A heart attack occurs when blood cannot flow through one or more of the coronary arteries, which supply oxygen and nutrients to the heart muscle. When this happens, the heart does not receive sufficient amounts of oxygen and nutrients and the heart tissue dies, causing a heart attack. Here is a helpful video animation on how a heart attack happens.
If you or any one you know has symptoms of a heart attack call 911 because immediate treatment can save your life and limit the damage to your heart. Call an ambulance so treatment can begin on the way to the hospital.
To decrease your risk of a heart attack, make sure other conditions such as diabetes, high blood pressure and high cholesterol are under control, and adopt a heart healthy lifestyle:
- Stop smoking
- Eat a heart-healthy diet
- Maintain a healthy body weight
- Exercise regularly
- Reduce stress
- See What is a Heart Attack?
- Learn What Are the Symptoms of a Heart Attack?
- Learn more about What is a Heart Attack?
- Learn more about Heart Attack
- Learn more about Heart Healthy Lifestyle Changes
- Learn more about How Does the Heart Work
- Learn the Signs of Coronary Artery Disease and Tips for Protecting Your Heart
Mr. Baker always falls asleep with the TV on and rarely sleeps through the night. His doctor talked to him about improving his sleep, but he doesn’t understand why sleep is so important. Let’s explain:
For adults, a good night’s sleep is considered to be seven to eight hours of sleep per night. Short sleep, which is defined as less than 7 hours of sleep a night, leads to poor judgment and memory, difficulty making decisions, lack of focus and attention and an increased risk of illness including high blood pressure or hypertension, coronary heart disease, stroke, diabetes, and obesity. The increased risk of these diseases is real, which is why sleeping for a minimum of 7 hours a night is important. Read more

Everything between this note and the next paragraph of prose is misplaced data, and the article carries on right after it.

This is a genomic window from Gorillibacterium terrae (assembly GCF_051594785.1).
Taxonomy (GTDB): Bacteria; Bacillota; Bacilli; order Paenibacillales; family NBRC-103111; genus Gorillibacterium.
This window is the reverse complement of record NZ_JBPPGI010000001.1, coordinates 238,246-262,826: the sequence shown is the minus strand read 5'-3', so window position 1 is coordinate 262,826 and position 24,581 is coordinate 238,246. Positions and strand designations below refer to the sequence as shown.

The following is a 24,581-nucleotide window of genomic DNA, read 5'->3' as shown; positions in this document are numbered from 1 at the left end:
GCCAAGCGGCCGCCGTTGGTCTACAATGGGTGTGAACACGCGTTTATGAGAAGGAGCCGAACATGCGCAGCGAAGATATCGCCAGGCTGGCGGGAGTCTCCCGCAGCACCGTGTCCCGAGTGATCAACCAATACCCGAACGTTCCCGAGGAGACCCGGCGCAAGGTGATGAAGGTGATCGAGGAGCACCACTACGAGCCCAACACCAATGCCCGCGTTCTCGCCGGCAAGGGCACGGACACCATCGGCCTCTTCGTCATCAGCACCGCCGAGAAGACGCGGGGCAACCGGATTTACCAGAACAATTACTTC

After his PCI procedure, Mr. Gomez learned he had to continue his blood thinner medication. He doesn’t understand why and wants to know what blood thinners do and how they work in the body. Let’s explain:
Percutaneous coronary intervention—or PCI—is a procedure that opens narrowed coronary arteries and improves blood flow to the heart. The removal of plaque from blood vessels can cause blood clots to form. Blood thinners help prevent blood clots from forming.
Blood clotting is a well-controlled process that involves many steps. A summary of these steps is shown in the picture below: Read more
After his 50th birthday Mr. Lin was diagnosed with type 2 diabetes. According to his doctor, adults with diabetes are 2 to 4 times more likely to have heart disease. Mr. Lin is concerned because diabetes runs in his family and both parents died from heart disease. He wants to better understand diabetes and how to decrease his risk of heart disease. Let’s explain: Read more
At the end of Ms. Smith’s cardiac rehabilitation program, her cardiologist advised her to exercise while maintaining her heart rate between 78 and 132 beats per minute. This range is her target heart rate. To help meet this goal, she will buy a heart rate monitor. Ms. Smith now has questions about heart rate monitors and her target heart rate. Let’s explain:
Monitoring Your Heart Rate
Your maximum heart rate is determined by your age. On average, your maximum heart rate is 220 minus your age. Ms. Smith is 65 years old, so her maximum heart rate is 155 beats per minute. During moderate exercise, your target heart rate is 50 to 69% of your maximum heart rate. During strenuous exercise your target heart rate is between 70 and 80% of your maximum heart rate. Keeping your heart rate within these ranges indicates you are exercising enough, but not straining. If you are straining, slow down. If your heart rate is not high enough, consider gradually increasing your exercise to reach this range. Follow the link above to calculate your target heart rate. Read more
Mr. Barrett had a Protected PCI™ procedure. After his follow-up stress test, his cardiologist recommended he stop smoking, change his diet and exercise more. Mr. Barrett would like to do all he can to prevent future heart problems. Here is some helpful information:
There are many chemicals in cigarettes and cigarette smoke that can damage your heart and blood vessels. The chemical, nicotine, is known to affect your heart and blood vessels by increasing your blood pressure, heart rate, and your risk of blood clots; decreasing the amount of oxygen flowing to your heart, and changing the structure and function of your blood vessels. When you stop smoking the damage to your heart and blood vessels may reverse and your risk of heart disease drops. Read more